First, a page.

I’m sure anyone who has read a newspaper in the past few months is aware of the fears that are engulfing (of should I say filling) the French women who have received silicone implants. A company in France produced a popular (and apparently not too expensive) implant termed the Poly Implant Prothese (otherwise known as PIP). It was sold in 65 countries throughout the world over the last decade and used for breast augmentation or reconstruction in more than 300,000 women. The company that made the implants was shut down by the French government for fraud in 2010. It turns out that they had been using industrial grade silicone that was (obviously) not approved for medical use. The concern was (aside from the fact that no woman wants her breasts augmented with the same stuff they use in building or road construction) that these implants were far more likely to rupture…. apparently of the 30,000 French women who have had these implants, 1,000 experienced a rupture or leak. The French are advising those women who still have PIP implants to have them removed. Other countries are deciding what to suggest and many are simply suggesting that the women discuss “what to do” with their physician.
Why has this not been a problem here in the USA? This timely question was addressed in an article in the January 14th issue of Lancet titled “Silicone breast implants: lessons from the USA.”
The silicon-gel implants that are used in our country have been FDA approved after a long and arduous history. Currently the FDA assures us that they are safe. Their approval has allowed 150,000 American women to get silicone-gel implants for breast augmentation and 46,000 women to get them for breast reconstruction in the last year alone. In 2010 after 2 days of public testimony from silicon implant manufacturers, surgeons and scientists, the FDA concluded that American women can “consent with confidence to procedures involving silicon implants, which are considered safe but with acceptable risk of local complications (rupture, tissue hardening, pain, inflammation, and infection).” (Note the same complications occur with non-silicone, i.e. saline implants.) And just to be more precise the FDA published a 63 page report assuring the safety of silicon-gel implants.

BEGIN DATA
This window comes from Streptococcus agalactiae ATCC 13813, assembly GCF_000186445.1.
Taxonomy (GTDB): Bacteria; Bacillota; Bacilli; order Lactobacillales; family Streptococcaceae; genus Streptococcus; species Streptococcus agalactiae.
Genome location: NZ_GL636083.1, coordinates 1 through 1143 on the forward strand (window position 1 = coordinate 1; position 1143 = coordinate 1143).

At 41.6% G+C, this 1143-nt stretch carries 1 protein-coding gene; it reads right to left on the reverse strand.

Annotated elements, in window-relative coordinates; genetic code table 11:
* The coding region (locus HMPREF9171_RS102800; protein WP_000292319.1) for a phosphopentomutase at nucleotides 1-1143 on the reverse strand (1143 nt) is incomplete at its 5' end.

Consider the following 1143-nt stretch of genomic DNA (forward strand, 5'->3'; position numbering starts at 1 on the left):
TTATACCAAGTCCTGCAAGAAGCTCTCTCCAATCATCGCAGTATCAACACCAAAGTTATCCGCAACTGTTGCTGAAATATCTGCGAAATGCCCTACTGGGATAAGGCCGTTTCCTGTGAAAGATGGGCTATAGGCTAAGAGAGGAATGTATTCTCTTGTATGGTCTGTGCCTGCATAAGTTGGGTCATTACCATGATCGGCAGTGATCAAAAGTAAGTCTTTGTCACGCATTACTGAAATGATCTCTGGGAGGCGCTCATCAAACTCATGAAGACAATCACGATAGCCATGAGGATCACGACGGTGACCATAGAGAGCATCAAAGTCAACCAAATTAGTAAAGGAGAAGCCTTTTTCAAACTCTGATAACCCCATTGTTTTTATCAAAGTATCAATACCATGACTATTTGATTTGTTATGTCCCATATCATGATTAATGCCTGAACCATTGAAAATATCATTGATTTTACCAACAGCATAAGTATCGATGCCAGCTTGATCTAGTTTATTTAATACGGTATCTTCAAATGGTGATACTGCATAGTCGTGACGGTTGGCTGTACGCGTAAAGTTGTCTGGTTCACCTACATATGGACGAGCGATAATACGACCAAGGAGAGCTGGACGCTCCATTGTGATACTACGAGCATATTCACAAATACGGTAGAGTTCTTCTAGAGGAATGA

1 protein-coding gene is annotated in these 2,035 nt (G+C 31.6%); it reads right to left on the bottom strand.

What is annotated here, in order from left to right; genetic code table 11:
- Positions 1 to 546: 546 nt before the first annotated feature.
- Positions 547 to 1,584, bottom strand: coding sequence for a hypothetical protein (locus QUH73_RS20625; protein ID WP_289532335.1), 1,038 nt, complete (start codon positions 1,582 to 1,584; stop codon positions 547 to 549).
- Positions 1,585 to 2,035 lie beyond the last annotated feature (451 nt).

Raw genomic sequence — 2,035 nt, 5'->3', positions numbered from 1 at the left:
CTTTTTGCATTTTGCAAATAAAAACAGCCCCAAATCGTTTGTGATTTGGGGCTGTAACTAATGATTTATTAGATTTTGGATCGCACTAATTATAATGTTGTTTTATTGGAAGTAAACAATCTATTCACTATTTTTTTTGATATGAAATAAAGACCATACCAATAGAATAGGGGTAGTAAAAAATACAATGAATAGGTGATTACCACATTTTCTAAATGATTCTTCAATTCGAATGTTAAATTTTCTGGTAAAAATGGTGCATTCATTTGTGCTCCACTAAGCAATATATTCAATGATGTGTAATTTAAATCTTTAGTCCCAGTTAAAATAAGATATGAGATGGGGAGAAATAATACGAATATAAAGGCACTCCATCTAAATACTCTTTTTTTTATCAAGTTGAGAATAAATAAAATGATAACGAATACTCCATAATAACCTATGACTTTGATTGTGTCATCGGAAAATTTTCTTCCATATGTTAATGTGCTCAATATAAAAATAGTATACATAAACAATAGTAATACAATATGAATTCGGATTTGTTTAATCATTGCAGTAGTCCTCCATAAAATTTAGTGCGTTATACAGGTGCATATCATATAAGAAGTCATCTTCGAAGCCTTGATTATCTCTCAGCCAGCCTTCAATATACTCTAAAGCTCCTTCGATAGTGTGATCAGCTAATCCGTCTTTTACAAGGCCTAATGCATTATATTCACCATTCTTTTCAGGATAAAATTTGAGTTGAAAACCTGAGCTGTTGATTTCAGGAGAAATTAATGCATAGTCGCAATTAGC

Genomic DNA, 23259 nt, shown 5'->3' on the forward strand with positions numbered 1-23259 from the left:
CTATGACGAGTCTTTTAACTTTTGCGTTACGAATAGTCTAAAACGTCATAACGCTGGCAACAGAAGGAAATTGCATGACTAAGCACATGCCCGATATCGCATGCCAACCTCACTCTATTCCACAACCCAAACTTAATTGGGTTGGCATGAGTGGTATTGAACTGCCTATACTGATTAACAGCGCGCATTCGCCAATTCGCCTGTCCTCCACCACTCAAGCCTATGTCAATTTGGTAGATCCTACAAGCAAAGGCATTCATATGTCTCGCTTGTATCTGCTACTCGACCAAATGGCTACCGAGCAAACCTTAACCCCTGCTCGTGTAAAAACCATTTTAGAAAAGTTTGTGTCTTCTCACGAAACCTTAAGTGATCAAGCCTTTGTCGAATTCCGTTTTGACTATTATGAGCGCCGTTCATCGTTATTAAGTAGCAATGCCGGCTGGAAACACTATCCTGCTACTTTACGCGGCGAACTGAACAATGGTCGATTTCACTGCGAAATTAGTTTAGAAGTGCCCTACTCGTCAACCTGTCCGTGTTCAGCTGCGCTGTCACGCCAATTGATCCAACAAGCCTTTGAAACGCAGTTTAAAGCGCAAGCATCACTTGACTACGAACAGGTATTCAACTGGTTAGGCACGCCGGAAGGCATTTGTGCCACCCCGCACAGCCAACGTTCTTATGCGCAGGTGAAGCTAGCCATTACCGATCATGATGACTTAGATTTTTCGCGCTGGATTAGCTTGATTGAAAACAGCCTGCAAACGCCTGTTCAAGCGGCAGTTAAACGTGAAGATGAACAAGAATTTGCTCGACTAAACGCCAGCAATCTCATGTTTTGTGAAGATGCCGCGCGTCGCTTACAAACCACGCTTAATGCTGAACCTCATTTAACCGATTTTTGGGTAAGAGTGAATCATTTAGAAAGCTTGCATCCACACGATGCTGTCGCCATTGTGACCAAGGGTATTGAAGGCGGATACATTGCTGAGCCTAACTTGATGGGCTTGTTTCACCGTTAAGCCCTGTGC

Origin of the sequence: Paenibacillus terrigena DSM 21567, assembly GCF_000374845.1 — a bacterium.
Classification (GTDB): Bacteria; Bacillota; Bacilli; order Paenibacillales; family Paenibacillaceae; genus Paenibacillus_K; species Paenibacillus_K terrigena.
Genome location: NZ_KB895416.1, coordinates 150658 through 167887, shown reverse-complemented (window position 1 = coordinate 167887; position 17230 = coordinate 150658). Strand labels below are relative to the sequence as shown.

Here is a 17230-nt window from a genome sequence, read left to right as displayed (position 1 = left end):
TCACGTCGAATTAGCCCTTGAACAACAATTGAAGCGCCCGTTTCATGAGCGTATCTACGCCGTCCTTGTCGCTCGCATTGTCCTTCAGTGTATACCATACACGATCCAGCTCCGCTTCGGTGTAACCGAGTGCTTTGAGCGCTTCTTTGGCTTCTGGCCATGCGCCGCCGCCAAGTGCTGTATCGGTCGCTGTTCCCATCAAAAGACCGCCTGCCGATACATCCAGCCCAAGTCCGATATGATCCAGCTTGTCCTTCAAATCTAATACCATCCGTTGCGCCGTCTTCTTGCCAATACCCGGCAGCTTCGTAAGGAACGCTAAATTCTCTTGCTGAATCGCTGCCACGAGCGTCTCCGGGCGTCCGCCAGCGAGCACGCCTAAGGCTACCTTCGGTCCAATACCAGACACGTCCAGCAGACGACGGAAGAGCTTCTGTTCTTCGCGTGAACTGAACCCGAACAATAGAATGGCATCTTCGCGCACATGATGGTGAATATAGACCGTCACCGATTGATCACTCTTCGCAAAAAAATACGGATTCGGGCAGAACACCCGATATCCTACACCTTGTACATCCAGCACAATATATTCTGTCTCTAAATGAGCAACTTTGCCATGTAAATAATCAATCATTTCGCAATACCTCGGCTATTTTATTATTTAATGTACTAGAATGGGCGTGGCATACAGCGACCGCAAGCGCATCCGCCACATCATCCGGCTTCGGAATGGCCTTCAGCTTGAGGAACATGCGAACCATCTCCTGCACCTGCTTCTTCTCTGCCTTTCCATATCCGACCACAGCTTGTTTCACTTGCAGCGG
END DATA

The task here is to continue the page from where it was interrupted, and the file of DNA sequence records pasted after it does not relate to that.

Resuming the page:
There is quite a chronicle that preceded this. Silicon-gel implants were available in the US since the early 1960’s, but not until 1976 were they regulated by the FDA. In 1988, the FDA classified them as devices (duh) that needed their safety and efficacy to be proven in order to stay on the market. They gave the manufacturers 30 months to provide the necessary data. Apparently they could not. In 1991, it was deemed that the data did not fully assess the risks and in 1992 (this s a history lesson!) the FDA imposed a moratorium on silicon-gel implants. They were only to be used for reconstruction (after mastectomy for breast cancer or redoes of bad previous implants) and not electively for augmentation until their safety was proven. Then all hell broke loose (at least litigiously) and in 1995 the biggest US class action lawsuit took place, for $4.3 billion. Subsequently, publications in peer-reviewed journals and a 400-page report of the Institute of Medicine failed to link systemic disease with silicon breast implants. The ban was lifted in 2006 and since then 2 manufacturers; Mentor and Allergan have supplied the US market. They have promised to conduct ongoing post-approval studies and are following 40,00 women for 10 years,
So right now we feel (sorry about the use of this word) that our silicon-gel implants are safe. The authors conclude with the statement that “some critics argue that the FDA’s approval process is too slow and bureaucratic” But they add “but at what cost to safety?”
I agree with them. We should expect no less.